# Sum of two irrational radicals is irrational?

If $a,b,m$ and $n$ are positive integers such that $\sqrt[m]{a}$ and $\sqrt[n]{b}$ are irrational numbers, how can we prove that the sum $\sqrt[m]{a}+\sqrt[n]{b}$ is also irrational?

• What are your thoughts on the problem so far? – Servaes Aug 29 '13 at 13:44
• You actually only need that at least one of them is irrational – user2566092 Aug 29 '13 at 13:46
• – user26857 Sep 20 '13 at 21:18

Let $$a'$$, $$b'$$, $$m'$$ and $$n'$$ be positive integers such that $$\sqrt[m']{a'}$$ and $$\sqrt[n']{b'}$$ are irrational. Let $$a$$, $$b$$, $$m$$ and $$n$$ be the minimal positive integers such that $$\sqrt[m]{a}=\sqrt[m']{a'}$$ and $$\sqrt[n]{b}=\sqrt[n']{b'}$$, so that their minimal polynomials are $$f_a=X^m-a$$ and $$f_b=X^n-b$$, respectively. Note that $$m,n>1$$ as $$\sqrt[m]{a}$$ and $$\sqrt[n]{b}$$ are irrational.

Suppose $$\sqrt[m]{a}+\sqrt[n]{b}=q\in\Bbb{Q}$$. Then $$\sqrt[m]{a}$$ and $$\sqrt[n]{b}$$ are roots of $$f_b(q-X)$$ and $$f_a(q-X)$$, respectively, which shows that $$f_a$$ divides $$f_b(q-X)$$ and $$f_b$$ divides $$f_a(q-X)$$, respectively. In particular we see that $$m\leq n$$ and $$n\leq m$$, so $$n=m$$, and hence $$f_a=cf_b(q-X)$$ for some nonzero constant $$c\in\Bbb{Q}$$. Then $$X^m-a=f_a=cf_b(q-X)=c(q-X)^n-cb=c(q-X)^m-cb,$$ which immediately shows that $$q=0$$ because $$m,n>1$$. It follows that $$c=\pm1$$ and $$a=cb$$. Because $$a$$ and $$b$$ is positive it follows that $$c=1$$ and so $$\sqrt[m]{a}+\sqrt[n]{b}=2\sqrt[m]{a}=2\sqrt[n]{b},$$ which is irrational because $$\sqrt[n]{b}$$ is, by assumption.

One way to show that a sum of square roots is an irrational number(let me consider this case which includes the idea for tackling the general problem- although whether it can be put into practice is not clear) is to notice that you can write a sum of square roots as a single square root.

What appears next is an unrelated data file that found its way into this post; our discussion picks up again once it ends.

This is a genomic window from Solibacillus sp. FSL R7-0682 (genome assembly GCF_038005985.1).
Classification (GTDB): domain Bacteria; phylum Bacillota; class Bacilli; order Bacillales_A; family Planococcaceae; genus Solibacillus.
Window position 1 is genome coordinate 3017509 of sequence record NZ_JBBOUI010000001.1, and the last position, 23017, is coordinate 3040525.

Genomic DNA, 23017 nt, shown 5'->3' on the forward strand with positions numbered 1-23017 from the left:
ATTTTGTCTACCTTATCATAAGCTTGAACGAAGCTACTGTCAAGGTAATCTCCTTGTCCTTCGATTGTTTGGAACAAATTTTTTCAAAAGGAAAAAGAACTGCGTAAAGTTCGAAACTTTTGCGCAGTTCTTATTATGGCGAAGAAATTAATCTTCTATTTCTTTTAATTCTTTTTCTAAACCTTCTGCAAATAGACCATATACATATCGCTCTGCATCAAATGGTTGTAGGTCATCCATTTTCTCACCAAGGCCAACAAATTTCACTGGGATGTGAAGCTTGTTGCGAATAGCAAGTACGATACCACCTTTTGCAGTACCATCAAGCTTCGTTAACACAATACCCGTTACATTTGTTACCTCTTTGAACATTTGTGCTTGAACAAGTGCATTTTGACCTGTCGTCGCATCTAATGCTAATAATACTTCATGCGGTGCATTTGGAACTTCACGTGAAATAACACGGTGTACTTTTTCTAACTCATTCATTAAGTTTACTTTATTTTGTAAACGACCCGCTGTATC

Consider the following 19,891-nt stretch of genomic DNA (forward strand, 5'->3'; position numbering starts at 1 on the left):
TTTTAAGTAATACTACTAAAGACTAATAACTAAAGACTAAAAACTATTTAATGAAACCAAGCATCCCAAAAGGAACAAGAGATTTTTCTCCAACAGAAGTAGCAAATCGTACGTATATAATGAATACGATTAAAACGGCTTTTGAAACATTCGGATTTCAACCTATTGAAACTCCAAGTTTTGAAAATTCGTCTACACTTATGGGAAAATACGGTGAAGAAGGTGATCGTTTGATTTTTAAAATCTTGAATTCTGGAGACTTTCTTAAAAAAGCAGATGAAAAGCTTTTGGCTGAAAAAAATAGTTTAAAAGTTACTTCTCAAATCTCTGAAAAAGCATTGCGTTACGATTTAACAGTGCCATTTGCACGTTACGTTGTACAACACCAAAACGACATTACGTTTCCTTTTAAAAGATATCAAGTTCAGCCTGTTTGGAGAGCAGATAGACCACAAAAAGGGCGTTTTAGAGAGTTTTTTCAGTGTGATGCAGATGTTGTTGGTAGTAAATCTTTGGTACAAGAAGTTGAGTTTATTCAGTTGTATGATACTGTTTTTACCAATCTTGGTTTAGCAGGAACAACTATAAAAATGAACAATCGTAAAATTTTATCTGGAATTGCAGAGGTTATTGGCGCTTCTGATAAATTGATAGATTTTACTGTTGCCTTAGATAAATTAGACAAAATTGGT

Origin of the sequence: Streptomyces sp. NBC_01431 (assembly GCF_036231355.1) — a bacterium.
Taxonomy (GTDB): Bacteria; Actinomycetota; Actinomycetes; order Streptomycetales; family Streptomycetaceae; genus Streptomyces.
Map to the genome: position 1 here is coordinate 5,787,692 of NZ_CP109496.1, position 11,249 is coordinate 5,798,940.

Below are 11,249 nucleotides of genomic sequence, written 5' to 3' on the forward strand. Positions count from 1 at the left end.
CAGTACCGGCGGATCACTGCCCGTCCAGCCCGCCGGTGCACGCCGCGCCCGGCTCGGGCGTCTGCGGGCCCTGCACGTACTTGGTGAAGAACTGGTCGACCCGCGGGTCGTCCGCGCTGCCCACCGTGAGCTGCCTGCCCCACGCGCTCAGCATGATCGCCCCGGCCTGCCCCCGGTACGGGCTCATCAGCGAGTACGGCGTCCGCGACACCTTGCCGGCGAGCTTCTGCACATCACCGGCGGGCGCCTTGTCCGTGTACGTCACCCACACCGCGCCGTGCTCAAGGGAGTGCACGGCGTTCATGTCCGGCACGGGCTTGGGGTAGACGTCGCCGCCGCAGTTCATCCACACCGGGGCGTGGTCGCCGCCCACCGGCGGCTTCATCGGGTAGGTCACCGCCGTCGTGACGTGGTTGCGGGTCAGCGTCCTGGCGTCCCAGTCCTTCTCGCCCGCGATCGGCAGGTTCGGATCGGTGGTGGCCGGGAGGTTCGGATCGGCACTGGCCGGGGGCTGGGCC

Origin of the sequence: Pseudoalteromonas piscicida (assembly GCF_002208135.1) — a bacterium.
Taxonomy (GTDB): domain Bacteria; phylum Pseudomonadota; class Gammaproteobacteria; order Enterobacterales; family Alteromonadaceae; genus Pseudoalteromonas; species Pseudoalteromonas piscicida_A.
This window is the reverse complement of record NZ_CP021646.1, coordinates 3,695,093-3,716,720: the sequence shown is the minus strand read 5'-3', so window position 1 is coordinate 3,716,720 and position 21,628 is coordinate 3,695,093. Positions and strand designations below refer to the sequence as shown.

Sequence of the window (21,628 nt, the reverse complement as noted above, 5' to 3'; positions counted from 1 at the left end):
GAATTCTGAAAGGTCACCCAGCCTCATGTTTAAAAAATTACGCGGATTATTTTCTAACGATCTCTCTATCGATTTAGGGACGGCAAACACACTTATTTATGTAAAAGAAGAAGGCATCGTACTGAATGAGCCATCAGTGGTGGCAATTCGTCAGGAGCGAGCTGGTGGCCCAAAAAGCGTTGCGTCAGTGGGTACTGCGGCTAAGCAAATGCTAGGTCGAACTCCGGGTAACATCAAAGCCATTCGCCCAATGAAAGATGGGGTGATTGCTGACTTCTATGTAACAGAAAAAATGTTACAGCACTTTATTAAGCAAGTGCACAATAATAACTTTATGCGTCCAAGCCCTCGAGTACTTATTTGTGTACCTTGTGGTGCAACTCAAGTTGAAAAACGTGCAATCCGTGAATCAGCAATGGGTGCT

Consider $\sqrt2$ + $\sqrt5$. You want to find a number $z$ such that $z=(\sqrt2+\sqrt5)^2$ So $\sqrt z=\sqrt{(2+2\sqrt2\sqrt5+5)}$. That is $\sqrt{(7+2\sqrt{10 })}$ ,which is a square root of an irrational number. And a square root of an irrational number is always irrational.

• To say that one "considers a case for simplicity" is to say that the general case follows from the specific one. This does not seem to be so with the question at hand. – Did Sep 20 '13 at 19:13
• I was convinced that I could generalize the result at the time of writing, but admittedly I didn´t look too deeply into it. – Adam Sep 20 '13 at 19:44
• "let me consider this case which includes the idea for tackling the general problem"... How do you know? – Did Sep 20 '13 at 20:42
• It's also not the case that $(\sqrt{a}+\sqrt{b})^2$ is always irrational. (Consider the case where $a=20$ and $b=5$, for instance) – Steven Stadnicki Sep 20 '13 at 21:59
• @Steven Stadnicky: I see your point, but I still wonder if sqrt(5)+sqrt(20) cannot be written as a single square using a different approach? – Adam Oct 2 '13 at 13:14